Two poems by Julia Webb

Radio Nights

I slide down deep beneath the covers

output may be subject to further
interruptions on the subject of snow

turn dials by torchlight
prop the heavy radio

knobs for eyes,
large square battery for heart

on bent knees
the nylon sheet crackles with static

imagine Luxembourg as a party shape
at the far side of the car park

the blue vinyl of the radio
like a cheese grater

music shreds itself into slivers,
drops down between the pillow and the wall

sentences left hanging

(first published in The Interpreter’s House, Autumn 2016)


we are a nation of rolling bins and cats in various colours
flame days are Mondays only and entail much blocking off
rain glues itself to the roofs shouting what is this shiny wet
pavement craves burst of hot so it can burn itself up
night moons up over the rooftops singing in owl voices
slowly brightens itself with baubles and tinsel
cloud fogs the horizon orange streetlight candles only
here come the small engines eating up the street
walk your bird here you are welcome but don’t let it off the lead
and be sure to bag up its difficult children
this is a smeary neighbourhood at the best of times
hearts smash into one another beneath quilts and blankets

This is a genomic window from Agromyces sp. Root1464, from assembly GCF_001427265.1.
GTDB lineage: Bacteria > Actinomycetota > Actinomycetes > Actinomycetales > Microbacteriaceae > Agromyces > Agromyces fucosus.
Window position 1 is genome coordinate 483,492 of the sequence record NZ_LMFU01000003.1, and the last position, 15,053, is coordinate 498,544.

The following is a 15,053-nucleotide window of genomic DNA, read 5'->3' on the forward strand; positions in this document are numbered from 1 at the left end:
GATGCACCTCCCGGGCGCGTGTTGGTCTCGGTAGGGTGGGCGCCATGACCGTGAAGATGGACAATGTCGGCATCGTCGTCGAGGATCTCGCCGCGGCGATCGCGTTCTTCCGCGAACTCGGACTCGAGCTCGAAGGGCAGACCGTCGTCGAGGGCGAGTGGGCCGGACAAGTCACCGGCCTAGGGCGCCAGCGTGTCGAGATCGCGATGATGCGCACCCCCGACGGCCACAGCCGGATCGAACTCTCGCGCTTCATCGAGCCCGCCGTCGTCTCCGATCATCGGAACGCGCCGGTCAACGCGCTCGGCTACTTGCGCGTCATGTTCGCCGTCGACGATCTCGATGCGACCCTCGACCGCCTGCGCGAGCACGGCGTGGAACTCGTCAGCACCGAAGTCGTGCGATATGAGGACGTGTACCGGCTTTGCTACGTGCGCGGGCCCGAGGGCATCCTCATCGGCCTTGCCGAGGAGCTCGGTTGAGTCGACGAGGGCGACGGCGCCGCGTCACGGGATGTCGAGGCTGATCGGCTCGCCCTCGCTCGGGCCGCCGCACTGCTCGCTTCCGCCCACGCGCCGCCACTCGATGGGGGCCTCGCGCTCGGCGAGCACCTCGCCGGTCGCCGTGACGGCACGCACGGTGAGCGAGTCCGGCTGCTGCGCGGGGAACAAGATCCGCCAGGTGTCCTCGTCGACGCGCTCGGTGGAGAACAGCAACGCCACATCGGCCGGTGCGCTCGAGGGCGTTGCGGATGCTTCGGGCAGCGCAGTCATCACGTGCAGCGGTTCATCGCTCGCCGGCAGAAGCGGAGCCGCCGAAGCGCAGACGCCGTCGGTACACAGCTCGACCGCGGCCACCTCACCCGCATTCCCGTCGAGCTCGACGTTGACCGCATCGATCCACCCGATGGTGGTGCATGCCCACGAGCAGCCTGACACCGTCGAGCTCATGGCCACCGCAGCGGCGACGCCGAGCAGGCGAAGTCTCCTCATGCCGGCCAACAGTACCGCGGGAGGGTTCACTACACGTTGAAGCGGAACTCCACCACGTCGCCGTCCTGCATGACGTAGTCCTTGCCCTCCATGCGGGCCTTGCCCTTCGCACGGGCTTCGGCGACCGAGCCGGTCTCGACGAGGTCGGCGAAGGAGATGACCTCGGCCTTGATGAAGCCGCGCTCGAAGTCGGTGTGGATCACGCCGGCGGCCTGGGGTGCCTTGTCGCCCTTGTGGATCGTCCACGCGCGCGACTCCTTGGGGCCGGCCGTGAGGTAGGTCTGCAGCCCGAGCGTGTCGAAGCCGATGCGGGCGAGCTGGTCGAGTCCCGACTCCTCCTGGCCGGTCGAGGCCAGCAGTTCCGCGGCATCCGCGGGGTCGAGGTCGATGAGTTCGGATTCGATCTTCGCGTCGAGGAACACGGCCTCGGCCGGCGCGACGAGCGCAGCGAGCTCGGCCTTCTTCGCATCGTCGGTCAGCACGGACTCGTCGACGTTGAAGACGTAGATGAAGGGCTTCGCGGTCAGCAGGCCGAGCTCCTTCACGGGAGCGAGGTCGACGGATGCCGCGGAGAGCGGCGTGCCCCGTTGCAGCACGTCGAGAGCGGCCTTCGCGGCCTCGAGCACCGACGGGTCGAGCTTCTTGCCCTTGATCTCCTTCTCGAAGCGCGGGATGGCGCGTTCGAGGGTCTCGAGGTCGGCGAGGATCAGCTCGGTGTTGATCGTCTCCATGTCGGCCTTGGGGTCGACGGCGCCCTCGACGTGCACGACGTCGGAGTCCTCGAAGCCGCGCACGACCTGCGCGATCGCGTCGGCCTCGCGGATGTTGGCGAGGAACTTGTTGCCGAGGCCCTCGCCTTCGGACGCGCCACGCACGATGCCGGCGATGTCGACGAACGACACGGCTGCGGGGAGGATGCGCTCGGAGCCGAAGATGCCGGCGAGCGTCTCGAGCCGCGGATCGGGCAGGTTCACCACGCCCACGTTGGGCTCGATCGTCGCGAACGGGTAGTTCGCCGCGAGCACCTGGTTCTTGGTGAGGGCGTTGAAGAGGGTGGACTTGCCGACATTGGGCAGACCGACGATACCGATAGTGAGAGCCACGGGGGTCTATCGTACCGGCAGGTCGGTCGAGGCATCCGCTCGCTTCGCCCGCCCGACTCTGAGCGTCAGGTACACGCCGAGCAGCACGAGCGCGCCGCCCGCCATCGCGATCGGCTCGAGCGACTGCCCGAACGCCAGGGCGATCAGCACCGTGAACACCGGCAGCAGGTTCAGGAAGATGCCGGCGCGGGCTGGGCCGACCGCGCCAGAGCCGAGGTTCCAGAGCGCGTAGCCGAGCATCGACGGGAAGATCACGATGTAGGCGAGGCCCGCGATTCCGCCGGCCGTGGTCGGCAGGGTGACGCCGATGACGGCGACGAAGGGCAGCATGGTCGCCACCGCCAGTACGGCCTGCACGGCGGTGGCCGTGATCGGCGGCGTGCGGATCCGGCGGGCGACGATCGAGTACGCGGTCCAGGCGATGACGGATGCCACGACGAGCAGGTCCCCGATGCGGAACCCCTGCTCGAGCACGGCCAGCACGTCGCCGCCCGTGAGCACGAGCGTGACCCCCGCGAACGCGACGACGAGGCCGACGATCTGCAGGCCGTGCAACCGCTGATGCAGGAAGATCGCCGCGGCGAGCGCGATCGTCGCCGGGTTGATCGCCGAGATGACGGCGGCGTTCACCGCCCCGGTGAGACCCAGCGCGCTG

phones shout themselves sick with worry
something is night barking at the apex of the garden
pack up your fox tails missus       best to leave quietly

(an earlier version published in Smeuse, summer/autumn, 2017)

Julia Webb is one of the founding editors of Lighthouse Literary Journal and a graduate of UEA’s poetry MA. She lives in Norwich where she teaches creative writing. She has had work in various journals and anthologies including Magma, The Rialto, Ambit, Envoi, Oxford Poetry and Butcher’s Dog. In 2011 she won the Poetry Society’s Stanza competition. Her poem was ‘Sisters’ was highly commended in the 2017 Forward Prize. Her first collection Bird Sisters was published by Nine Arches Press in 2016. Her second collection Threat will be published by Nine Arches in 2019. Twitter @Julwe1